Eric will require instructional strategies to foster his functional communication. We would like to see him be able to communicate in “real life” situations across all environments. That is the goal. The school staff, therapists and family will all need to work together to insure Eric’s success. We will help Eric to have a consistent routine each school day. He will be expected to use a schedule in each classroom and at home that will also help with his task organization. In the beginning a short schedule of two tasks at a time will be used. If Eric completes these two tasks he will be given a reinforcer. Since Eric enjoys numbers, we might consider a reinforcer that could somehow incorporate his love of numbers. We might consider time on the calculator, or math games on the computer. A visual timer will be used during the reinforcement time. Tasks will be increased in increments as Eric makes progress in using a schedule consistently. Consistent routines and schedules, predictability in his classes throughout the day, and consistent consequences will allow Eric the stability and structure that he needs. He will begin working on attending during class, learning cause and effect (might use an If-Then card to accomplish this), and relating to others (saying hello, I’m finished, or I need help). Eric’s teachers will be called on to make certain necessary modifications or adaptations in order for Eric to be successful in their classrooms. After a time, when Eric has mastered these objectives, he may not require as many adaptations. We will be calling on our speech and language pathologist to spend some of her sessions with Eric, working on his functional communication and pragmatics in his homeroom class. She will have Eric practicing his language and social skills with his general education peer group. This is very important, as peer interactions will be stressed in Eric’s plan. The occupational therapist will obtain fidgets for Eric to use throughout his day at school. We feel that these will help to relieve stress that Eric might feel in his classes. He will also be taught some self-awareness skills. When he starts to feel anxious, he can use some of the destressing techniques that he will be taught. (counting aloud, since this is a favorite thing to do, using a pack of number cards to flip etc.) It is expected that teachers will allow Eric to have sensory breaks or “time away” as needed. This preventative measure will allow Eric the opportunity to calm down, without having tantruming or out of control melt downs.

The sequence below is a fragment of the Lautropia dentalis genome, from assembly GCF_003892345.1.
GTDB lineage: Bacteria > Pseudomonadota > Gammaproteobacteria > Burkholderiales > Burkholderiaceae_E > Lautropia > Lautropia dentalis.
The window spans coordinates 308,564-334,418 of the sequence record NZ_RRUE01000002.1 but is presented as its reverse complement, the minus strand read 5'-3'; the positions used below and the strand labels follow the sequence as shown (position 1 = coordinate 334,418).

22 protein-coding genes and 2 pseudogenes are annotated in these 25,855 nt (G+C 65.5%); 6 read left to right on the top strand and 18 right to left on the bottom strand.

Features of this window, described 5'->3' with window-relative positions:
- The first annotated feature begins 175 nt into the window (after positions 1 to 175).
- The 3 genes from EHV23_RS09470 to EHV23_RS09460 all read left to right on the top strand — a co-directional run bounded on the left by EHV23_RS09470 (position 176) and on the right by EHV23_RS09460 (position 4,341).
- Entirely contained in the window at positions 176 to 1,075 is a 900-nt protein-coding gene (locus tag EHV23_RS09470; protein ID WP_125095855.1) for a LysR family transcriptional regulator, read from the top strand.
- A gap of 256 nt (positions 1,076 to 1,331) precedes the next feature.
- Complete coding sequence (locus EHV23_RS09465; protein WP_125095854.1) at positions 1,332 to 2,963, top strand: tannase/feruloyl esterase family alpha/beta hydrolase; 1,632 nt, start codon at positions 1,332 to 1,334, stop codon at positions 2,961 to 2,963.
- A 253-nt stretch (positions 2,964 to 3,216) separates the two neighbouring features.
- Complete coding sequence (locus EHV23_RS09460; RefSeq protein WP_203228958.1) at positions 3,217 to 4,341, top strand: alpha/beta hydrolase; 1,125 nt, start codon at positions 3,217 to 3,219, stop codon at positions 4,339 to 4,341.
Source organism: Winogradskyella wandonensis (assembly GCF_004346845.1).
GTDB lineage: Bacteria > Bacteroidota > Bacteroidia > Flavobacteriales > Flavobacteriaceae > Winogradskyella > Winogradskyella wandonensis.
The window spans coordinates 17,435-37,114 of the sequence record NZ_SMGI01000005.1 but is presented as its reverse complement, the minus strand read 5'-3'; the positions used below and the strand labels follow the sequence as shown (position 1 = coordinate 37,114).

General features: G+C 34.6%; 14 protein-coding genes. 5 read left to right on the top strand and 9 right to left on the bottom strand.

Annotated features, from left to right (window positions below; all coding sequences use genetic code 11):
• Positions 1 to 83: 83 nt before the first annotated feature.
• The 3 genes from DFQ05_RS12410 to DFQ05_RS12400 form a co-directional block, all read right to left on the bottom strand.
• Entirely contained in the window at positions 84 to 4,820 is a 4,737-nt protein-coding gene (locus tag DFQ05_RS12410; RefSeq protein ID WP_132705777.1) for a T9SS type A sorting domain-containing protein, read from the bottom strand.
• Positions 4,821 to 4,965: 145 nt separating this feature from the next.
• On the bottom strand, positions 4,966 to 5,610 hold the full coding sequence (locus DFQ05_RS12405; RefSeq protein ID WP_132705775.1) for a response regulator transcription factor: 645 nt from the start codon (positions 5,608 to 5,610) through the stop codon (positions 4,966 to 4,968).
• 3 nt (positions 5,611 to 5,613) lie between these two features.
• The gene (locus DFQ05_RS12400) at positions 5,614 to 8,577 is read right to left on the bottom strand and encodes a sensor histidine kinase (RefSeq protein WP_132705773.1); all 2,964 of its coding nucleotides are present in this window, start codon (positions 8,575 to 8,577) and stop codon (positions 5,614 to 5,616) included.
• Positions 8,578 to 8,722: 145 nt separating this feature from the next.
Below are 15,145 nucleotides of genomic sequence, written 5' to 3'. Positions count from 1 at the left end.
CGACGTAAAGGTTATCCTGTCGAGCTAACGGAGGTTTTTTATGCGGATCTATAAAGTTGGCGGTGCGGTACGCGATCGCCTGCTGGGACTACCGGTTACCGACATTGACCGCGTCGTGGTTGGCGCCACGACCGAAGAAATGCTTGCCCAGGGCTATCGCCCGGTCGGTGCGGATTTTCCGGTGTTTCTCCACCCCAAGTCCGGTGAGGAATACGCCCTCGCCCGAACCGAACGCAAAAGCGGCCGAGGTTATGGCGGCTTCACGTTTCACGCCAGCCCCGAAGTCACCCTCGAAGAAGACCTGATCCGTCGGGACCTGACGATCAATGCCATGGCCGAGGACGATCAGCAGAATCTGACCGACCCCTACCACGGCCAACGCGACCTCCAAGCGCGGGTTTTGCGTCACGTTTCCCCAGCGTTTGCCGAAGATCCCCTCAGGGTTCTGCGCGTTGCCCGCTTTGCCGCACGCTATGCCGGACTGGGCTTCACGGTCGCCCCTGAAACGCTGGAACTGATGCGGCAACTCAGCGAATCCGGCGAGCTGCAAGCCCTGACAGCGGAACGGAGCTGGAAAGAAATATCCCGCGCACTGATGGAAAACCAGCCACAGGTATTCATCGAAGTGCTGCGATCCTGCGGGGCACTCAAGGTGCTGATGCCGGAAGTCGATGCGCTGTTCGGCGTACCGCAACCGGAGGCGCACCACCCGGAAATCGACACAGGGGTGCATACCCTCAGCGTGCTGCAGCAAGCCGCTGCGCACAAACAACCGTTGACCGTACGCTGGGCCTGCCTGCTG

We might consider using a Picture Exchange Communication System (PECS) (Bondy & Frost, 2001, 2009) with Eric, considering he is a visual learner, and has a limited verbal vocabulary. The pictures would be images of real objects. A portable electronic communication board, such as Go Talk, or Picture Card may also be an option for Eric. All of his classrooms would use labels and pictorial directions as often as possible in order to aide in learning. A picture schedule/calendar will be posted in Eric’s homeroom class, where he starts his day. This will give him a visual of what to expect during his school day, such as different special area classes like music, art, library or physical education. A minature version of this schedule would be on his clipboard. This would also be used to make him more aware of assemblies, or upcoming field trips etc. Undoubtedly, there will be some challenges that we will face, as is normally the case any time something new is attempted. Teachers will have to be reminded to be consistent with the daily schedules, and Eric will need to be prompted to use his schedule, and to take his communication system with him throughout the day. He will also need to be assisted, at least in the beginning, with making choices. We can help Eric with this by giving him more “real life” choices throughout his school day. Using incentives to help him make choices is a possibility. Since Eric tends to fidget with his fingers, or eyelashes, we might help Eric use more socially appropriate figits like a stress ball or putty as an incentive, these objects could help relieve his stress and feelings of anxiousness. The end goal is for Eric to “own” his communication, so it is important that he buys into whichever system he ends up using. We will work together to get through each of the challenges. We want to see Eric successful in his second grade classroom.